by Amy Keller
Updated 4 yearss ago
Portable Imaging: Anuradha Godavarty, an associate professor of biomedical engineering at Florida International University’s College of Engineering and Computing, is looking for funding to commercialize a portable optical imaging device. The device, which uses infrared light, has shown promise in examining breast tissues and has numerous other potential uses — from on-site assessment of sports injuries to monitoring wounds in people with diabetes. “We can image any part of the body where there are changes in blood flow patterns,” says Godavarty, who believes the scanner could be a valuable tool for paramedics and other first responders. Godavarty says the device is relatively inexpensive, making it particularly valuable in developing countries.
The Gold Standard: Four years ago, Qun “Treen” Huo and her research team at the University of Central Florida developed a technology called NanoDLSay that allows scientists to identify and analyze molecules by measuring their interactions with gold nanoparticles. Last year, Huo and her colleagues reported that their technique more accurately detects prostate cancer tumors and predicts their aggressiveness. Huo is marketing her invention to other biomedical researchers through her Orlando-based startup Nano Discovery. If all goes well in clinical trials, the tool could be made available as a diagnostic test for prostate cancer within the next five years.
Shelter Solution: University of South Florida graduate students Sean Verdecia and Jason Ross developed prefabricated, portable, snap-together disaster-relief modules they call AbleNook. Modeled after a 1920s bungalow, each AbleNook unit has a porch and lots of natural light. The modules interlock and can be assembled in just a few hours. The smallest unit, at 120 square feet, starts at $16,000.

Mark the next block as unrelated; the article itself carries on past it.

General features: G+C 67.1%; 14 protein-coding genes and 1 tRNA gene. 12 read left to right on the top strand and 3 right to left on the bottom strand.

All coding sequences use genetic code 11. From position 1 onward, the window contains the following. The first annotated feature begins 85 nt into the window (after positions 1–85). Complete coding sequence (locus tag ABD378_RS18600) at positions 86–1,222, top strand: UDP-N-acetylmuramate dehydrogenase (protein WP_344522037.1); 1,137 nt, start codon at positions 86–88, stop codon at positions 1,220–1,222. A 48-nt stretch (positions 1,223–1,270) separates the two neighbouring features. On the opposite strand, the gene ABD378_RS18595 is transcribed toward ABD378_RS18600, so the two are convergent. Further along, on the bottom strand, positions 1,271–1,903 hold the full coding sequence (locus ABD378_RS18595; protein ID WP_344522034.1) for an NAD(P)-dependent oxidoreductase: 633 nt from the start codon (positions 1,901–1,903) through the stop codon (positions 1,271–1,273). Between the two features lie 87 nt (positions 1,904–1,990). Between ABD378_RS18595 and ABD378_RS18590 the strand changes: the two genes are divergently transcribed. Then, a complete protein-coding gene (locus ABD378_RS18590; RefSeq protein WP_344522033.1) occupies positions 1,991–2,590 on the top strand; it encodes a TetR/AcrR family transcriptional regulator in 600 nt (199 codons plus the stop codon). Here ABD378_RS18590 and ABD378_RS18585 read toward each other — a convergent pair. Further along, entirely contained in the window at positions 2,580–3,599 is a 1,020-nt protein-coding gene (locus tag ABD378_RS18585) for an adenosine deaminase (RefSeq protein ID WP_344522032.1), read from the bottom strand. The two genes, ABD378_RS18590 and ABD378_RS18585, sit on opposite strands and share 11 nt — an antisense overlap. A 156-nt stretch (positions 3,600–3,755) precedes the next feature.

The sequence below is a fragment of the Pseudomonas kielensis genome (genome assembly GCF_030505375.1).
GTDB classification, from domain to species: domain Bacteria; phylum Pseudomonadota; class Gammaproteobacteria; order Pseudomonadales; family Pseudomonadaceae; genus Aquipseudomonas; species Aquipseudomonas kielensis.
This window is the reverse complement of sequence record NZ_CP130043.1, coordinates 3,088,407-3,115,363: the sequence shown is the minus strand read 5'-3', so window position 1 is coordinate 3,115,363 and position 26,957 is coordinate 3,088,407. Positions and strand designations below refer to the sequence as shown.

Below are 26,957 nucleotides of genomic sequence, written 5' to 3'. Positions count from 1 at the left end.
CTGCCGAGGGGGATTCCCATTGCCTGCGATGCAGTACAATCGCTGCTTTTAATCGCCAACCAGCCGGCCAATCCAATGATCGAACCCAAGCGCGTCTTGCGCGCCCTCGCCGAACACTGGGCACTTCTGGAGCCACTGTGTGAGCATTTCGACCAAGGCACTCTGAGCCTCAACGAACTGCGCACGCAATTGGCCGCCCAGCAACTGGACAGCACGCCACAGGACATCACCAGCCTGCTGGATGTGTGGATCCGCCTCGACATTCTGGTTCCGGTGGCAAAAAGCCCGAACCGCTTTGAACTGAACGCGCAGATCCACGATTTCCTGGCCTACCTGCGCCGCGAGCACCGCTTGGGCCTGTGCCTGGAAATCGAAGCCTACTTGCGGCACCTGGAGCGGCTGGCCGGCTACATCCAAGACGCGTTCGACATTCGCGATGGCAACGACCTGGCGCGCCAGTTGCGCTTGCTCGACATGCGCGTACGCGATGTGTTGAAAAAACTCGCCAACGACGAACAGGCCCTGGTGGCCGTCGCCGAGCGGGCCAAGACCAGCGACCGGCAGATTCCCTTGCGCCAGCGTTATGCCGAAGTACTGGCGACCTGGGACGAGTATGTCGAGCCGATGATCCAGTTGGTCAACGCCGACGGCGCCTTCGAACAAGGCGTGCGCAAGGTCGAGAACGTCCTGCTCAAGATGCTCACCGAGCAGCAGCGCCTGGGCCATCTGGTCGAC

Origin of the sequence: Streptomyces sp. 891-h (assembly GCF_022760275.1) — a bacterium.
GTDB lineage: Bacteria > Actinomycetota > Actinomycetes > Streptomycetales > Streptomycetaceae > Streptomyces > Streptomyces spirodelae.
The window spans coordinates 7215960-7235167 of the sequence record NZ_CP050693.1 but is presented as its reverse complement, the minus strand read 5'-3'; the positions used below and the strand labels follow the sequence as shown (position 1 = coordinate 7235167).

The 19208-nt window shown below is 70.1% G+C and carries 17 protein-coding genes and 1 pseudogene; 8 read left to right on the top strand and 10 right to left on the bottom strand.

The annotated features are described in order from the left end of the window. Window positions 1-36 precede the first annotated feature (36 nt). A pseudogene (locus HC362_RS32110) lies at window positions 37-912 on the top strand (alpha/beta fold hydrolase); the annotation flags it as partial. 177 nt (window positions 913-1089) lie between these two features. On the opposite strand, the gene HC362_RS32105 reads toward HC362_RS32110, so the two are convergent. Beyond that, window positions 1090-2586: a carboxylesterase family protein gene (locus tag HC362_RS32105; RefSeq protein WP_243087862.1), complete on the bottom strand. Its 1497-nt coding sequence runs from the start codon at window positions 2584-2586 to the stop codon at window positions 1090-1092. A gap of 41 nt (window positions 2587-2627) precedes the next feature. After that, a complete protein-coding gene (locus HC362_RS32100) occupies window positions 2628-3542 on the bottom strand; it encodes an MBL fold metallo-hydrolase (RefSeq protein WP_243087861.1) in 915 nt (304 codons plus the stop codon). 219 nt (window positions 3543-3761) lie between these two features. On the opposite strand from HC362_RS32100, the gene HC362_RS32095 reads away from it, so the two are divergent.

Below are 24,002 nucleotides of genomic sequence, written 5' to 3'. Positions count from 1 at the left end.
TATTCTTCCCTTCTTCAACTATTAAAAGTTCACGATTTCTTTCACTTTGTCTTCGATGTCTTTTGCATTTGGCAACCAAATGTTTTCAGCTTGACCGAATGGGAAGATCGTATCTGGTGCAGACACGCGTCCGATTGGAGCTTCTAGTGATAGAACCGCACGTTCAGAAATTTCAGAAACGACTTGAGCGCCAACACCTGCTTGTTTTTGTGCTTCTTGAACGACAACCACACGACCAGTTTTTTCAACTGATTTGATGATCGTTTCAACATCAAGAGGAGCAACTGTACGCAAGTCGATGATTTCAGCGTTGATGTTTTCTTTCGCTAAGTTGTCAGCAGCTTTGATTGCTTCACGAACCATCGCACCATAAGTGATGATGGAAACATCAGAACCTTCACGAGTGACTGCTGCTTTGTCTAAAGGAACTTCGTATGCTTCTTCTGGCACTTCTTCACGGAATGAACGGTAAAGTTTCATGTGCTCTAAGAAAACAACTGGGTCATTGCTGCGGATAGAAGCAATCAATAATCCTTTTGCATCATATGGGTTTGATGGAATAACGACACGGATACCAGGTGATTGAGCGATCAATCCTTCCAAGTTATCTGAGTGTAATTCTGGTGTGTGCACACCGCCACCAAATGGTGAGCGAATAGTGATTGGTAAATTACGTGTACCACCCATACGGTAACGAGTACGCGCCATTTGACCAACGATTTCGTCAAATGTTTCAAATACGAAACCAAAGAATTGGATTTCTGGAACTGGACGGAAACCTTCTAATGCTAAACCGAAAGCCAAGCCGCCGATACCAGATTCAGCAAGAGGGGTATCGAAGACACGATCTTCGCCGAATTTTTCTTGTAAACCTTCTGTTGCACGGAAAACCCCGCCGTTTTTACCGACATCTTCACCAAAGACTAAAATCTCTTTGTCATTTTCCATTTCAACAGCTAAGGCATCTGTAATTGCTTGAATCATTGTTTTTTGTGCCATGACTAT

Mad Cow Disease Detection: Peggy Hsieh, a food scientist and the Betty M. Watts professor in FSU’s Department of Nutrition, Food and Exercise Sciences, has invented a screening method to help prevent the spread of mad cow disease. The technique involves using an antibody protein to detect the presence of tissue from a cow’s central nervous system in processed food and animal feed products. ELISA Technologies in Gainesville has licensed the technology to develop test kits for the food industry.
Neural Protection: While humans can suffer brain damage or die when their brains are deprived of oxygen because of strokes or other injuries, some vertebrates can survive long periods of oxygen deprivation. Freshwater turtles, for instance, can withstand “zero oxygen for many hours with absolutely no detriment to any neural function, no damage to the brain,” says Ken Dawson-Scully, an assistant professor of biology and a researcher at Florida Atlantic University. The key to their survival, Dawson-Scully has discovered, is a biochemical pathway, known as the protein kinase G (PKG) pathway, that triggers the onset of a protective, coma-like state.
Dawson-Scully and collaborators at the University of Miami are working on identifying compounds that can activate this pathway in mammals. If successful, Dawson-Scully foresees new therapies that can significantly reduce stroke-related brain damage in humans. One drug that’s already showing promise — Sildenafil citrate, better known as Viagra. “By no means can we prevent a stroke with a finding like this,” Dawson-Scully says, but for someone who suffers a stroke, a PKG activator could potentially double the amount of time the person has before extreme brain damage occurs, giving doctors longer to work on dissolving a clot. A Boca Raton-based startup called Eco Neurologics recently licensed Dawson-Scully’s technology and aims to develop drugs from his patents.